Singapore’s former President S. R. Nathan passed on last night. Paragraph three in this tribute from the Singapore Ministry of Foreign Affairs said what I liked best about him:
Mr Nathan once spoke about the qualities to be a successful diplomat. He singled out patience, calmness, modesty, empathy and good humour. He also said that foreign service officers must have “patriotism and sense of mission”, “integrity and honesty” and the “ability to work under pressure”. Mr Nathan embodied all these attributes and more. A diplomat par excellence, Mr Nathan was much loved, admired and respected for his warmth and compassion. In MFA, he was legendary for his ability to recall the names of everyone who had worked with him. He always had a kind word for his colleagues, no matter how senior or junior.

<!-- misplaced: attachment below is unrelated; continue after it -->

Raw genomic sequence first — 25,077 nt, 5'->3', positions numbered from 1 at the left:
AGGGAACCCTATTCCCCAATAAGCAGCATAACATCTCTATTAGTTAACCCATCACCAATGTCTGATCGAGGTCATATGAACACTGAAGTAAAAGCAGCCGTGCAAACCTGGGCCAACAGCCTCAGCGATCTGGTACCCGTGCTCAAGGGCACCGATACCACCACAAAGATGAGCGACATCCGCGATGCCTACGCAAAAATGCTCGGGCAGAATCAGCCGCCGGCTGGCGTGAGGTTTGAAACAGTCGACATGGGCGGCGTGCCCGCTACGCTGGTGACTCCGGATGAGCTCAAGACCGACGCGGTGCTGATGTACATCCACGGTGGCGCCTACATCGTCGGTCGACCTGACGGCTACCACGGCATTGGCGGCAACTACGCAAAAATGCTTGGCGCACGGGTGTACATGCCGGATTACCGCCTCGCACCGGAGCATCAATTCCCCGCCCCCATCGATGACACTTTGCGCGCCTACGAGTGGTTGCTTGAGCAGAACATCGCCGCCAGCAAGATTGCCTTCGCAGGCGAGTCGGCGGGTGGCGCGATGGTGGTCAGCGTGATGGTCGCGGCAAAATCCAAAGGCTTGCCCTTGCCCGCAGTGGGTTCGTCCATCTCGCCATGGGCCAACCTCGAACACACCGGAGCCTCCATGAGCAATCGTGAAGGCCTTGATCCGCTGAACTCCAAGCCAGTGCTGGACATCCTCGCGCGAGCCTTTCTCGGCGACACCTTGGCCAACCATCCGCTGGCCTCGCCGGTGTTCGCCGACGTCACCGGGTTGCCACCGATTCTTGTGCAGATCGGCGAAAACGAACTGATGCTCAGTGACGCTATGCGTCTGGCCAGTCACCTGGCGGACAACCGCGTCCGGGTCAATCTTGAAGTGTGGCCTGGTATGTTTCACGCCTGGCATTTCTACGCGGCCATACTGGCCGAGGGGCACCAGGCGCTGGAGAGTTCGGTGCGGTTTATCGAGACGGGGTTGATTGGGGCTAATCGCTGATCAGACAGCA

In keeping with Westminster system tradition, the role of Singaporean President is a largely ceremonial head of state. From my vantage point as an angmoh outsider living there, I felt he imbued a more inclusive, warm counter–point to the more technocratic government. I don’t recall him having outward disagreements with the establishment that conferred the position onto him, but I like to think his sense of humour and humility were a positive, moderating force politically.
All the best to Mr Nathan’s family during this difficult time, and to those in my adopted home.